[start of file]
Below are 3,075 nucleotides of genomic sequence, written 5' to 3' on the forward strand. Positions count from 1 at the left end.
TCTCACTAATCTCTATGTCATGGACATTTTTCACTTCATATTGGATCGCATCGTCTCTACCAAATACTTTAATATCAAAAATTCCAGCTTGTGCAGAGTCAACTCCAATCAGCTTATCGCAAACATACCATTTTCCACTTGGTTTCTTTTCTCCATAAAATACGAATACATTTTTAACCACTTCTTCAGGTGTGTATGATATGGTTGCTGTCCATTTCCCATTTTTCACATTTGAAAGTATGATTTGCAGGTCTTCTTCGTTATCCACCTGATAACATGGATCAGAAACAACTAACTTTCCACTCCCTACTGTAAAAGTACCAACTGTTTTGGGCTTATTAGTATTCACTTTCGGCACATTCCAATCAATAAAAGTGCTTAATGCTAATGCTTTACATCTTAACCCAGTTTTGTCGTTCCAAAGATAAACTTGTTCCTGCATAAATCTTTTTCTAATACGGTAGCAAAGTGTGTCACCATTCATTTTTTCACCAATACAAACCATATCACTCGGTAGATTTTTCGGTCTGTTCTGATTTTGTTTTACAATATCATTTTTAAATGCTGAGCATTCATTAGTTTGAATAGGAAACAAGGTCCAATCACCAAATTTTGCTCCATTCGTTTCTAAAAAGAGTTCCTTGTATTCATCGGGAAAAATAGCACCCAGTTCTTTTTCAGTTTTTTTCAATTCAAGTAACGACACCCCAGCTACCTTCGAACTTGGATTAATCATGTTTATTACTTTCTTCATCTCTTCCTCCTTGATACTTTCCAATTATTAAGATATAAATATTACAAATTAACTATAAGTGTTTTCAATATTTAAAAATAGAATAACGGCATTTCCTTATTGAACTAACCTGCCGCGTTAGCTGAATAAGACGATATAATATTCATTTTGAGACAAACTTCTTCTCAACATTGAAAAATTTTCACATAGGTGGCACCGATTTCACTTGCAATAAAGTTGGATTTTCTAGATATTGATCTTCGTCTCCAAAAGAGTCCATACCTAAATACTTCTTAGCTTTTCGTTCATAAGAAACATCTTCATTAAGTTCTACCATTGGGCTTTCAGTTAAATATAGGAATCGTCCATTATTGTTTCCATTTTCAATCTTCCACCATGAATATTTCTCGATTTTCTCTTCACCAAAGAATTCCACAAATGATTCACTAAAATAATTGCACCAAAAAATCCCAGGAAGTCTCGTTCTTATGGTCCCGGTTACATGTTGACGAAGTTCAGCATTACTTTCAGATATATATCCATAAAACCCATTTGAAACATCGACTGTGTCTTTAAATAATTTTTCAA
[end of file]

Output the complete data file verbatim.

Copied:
Below are 3,075 nucleotides of genomic sequence, written 5' to 3' on the forward strand. Positions count from 1 at the left end.
TCTCACTAATCTCTATGTCATGGACATTTTTCACTTCATATTGGATCGCATCGTCTCTACCAAATACTTTAATATCAAAAATTCCAGCTTGTGCAGAGTCAACTCCAATCAGCTTATCGCAAACATACCATTTTCCACTTGGTTTCTTTTCTCCATAAAATACGAATACATTTTTAACCACTTCTTCAGGTGTGTATGATATGGTTGCTGTCCATTTCCCATTTTTCACATTTGAAAGTATGATTTGCAGGTCTTCTTCGTTATCCACCTGATAACATGGATCAGAAACAACTAACTTTCCACTCCCTACTGTAAAAGTACCAACTGTTTTGGGCTTATTAGTATTCACTTTCGGCACATTCCAATCAATAAAAGTGCTTAATGCTAATGCTTTACATCTTAACCCAGTTTTGTCGTTCCAAAGATAAACTTGTTCCTGCATAAATCTTTTTCTAATACGGTAGCAAAGTGTGTCACCATTCATTTTTTCACCAATACAAACCATATCACTCGGTAGATTTTTCGGTCTGTTCTGATTTTGTTTTACAATATCATTTTTAAATGCTGAGCATTCATTAGTTTGAATAGGAAACAAGGTCCAATCACCAAATTTTGCTCCATTCGTTTCTAAAAAGAGTTCCTTGTATTCATCGGGAAAAATAGCACCCAGTTCTTTTTCAGTTTTTTTCAATTCAAGTAACGACACCCCAGCTACCTTCGAACTTGGATTAATCATGTTTATTACTTTCTTCATCTCTTCCTCCTTGATACTTTCCAATTATTAAGATATAAATATTACAAATTAACTATAAGTGTTTTCAATATTTAAAAATAGAATAACGGCATTTCCTTATTGAACTAACCTGCCGCGTTAGCTGAATAAGACGATATAATATTCATTTTGAGACAAACTTCTTCTCAACATTGAAAAATTTTCACATAGGTGGCACCGATTTCACTTGCAATAAAGTTGGATTTTCTAGATATTGATCTTCGTCTCCAAAAGAGTCCATACCTAAATACTTCTTAGCTTTTCGTTCATAAGAAACATCTTCATTAAGTTCTACCATTGGGCTTTCAGTTAAATATAGGAATCGTCCATTATTGTTTCCATTTTCAATCTTCCACCATGAATATTTCTCGATTTTCTCTTCACCAAAGAATTCCACAAATGATTCACTAAAATAATTGCACCAAAAAATCCCAGGAAGTCTCGTTCTTATGGTCCCGGTTACATGTTGACGAAGTTCAGCATTACTTTCAGATATATATCCATAAAACCCATTTGAAACATCGACTGTGTCTTTAAATAATTTTTCAA